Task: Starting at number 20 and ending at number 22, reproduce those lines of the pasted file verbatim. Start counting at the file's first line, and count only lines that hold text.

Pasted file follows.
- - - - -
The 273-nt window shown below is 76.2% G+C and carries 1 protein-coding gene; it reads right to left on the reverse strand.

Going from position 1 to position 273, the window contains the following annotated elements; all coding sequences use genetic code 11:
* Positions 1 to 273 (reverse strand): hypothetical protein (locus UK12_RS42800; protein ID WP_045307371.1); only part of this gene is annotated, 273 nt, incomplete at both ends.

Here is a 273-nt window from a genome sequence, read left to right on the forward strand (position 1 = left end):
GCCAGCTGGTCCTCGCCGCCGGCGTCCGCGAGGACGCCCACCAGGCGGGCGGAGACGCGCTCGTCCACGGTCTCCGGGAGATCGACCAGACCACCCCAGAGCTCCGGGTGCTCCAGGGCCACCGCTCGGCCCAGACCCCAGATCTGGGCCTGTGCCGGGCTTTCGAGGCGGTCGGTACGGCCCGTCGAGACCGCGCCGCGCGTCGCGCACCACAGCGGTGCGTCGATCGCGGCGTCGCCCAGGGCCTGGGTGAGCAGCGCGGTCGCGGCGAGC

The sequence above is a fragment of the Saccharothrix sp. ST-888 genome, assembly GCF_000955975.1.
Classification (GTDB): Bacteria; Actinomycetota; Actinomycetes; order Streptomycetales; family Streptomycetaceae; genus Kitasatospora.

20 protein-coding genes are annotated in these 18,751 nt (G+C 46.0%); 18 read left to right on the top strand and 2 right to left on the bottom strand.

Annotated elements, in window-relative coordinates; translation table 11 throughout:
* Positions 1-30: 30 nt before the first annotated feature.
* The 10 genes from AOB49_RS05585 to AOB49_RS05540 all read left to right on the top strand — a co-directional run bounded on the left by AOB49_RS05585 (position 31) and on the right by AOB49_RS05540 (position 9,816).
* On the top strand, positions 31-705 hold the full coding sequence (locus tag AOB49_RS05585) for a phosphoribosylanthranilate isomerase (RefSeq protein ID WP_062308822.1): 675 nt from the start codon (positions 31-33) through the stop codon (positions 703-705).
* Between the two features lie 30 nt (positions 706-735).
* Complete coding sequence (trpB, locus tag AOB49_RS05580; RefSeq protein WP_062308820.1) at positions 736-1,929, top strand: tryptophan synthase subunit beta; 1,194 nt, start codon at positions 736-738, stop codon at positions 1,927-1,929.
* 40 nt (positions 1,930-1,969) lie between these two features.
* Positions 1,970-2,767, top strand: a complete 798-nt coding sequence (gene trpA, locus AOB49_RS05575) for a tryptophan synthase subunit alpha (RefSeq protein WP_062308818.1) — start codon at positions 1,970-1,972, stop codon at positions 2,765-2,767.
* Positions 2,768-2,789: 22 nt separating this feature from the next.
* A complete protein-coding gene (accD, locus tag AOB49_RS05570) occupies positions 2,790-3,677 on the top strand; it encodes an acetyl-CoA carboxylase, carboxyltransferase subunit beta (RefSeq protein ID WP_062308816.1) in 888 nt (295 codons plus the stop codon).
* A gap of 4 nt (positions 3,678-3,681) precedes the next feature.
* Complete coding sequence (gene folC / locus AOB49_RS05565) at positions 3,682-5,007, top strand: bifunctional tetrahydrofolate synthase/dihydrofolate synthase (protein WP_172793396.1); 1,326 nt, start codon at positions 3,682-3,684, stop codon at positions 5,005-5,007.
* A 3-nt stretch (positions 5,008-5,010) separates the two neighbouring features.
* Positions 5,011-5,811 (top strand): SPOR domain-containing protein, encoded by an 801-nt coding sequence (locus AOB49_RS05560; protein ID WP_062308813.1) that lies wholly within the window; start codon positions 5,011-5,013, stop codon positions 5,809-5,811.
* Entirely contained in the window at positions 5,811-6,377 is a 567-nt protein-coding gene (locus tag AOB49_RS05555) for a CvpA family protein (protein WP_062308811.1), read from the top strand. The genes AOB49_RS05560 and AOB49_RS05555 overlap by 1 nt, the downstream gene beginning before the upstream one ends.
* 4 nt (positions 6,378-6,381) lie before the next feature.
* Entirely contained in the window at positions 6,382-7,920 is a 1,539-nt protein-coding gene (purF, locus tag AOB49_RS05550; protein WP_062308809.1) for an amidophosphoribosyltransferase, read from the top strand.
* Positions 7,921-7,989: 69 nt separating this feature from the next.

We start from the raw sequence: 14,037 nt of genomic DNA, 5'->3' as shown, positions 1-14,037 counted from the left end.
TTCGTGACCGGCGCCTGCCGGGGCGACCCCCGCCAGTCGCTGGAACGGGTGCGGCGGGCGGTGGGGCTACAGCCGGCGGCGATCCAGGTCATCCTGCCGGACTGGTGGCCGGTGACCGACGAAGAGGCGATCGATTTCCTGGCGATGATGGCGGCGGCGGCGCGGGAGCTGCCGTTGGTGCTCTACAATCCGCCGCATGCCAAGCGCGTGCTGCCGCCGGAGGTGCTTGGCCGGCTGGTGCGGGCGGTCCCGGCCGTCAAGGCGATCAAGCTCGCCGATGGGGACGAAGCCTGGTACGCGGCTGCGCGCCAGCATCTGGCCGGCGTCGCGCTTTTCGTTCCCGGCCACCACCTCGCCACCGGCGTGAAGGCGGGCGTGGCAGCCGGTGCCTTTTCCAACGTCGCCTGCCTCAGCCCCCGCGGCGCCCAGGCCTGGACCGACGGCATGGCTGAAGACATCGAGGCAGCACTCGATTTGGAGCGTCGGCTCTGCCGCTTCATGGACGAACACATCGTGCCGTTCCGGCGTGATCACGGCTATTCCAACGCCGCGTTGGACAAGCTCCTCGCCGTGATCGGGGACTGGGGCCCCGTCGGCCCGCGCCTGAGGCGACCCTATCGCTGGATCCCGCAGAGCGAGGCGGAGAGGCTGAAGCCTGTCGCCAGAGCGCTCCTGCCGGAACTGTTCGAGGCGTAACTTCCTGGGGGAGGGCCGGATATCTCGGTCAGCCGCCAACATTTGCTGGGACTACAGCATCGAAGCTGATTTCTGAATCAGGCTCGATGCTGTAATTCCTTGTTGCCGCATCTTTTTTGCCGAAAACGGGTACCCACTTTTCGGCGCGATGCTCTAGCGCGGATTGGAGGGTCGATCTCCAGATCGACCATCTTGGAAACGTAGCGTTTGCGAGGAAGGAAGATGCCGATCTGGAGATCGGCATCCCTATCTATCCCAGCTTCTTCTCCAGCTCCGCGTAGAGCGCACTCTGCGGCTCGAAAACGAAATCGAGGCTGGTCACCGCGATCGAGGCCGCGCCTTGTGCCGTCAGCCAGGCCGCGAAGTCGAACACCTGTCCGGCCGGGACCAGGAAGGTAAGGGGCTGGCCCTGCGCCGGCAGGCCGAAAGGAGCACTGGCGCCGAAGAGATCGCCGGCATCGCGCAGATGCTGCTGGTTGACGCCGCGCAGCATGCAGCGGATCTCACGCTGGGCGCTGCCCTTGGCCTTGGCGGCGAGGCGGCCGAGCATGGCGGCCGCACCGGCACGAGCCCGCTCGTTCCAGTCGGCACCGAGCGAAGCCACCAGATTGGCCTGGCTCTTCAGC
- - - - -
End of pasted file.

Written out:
* Complete coding sequence (gene folC / locus AOB49_RS05565) at positions 3,682-5,007, top strand: bifunctional tetrahydrofolate synthase/dihydrofolate synthase (protein WP_172793396.1); 1,326 nt, start codon at positions 3,682-3,684, stop codon at positions 5,005-5,007.
* A 3-nt stretch (positions 5,008-5,010) separates the two neighbouring features.
* Positions 5,011-5,811 (top strand): SPOR domain-containing protein, encoded by an 801-nt coding sequence (locus AOB49_RS05560; protein ID WP_062308813.1) that lies wholly within the window; start codon positions 5,011-5,013, stop codon positions 5,809-5,811.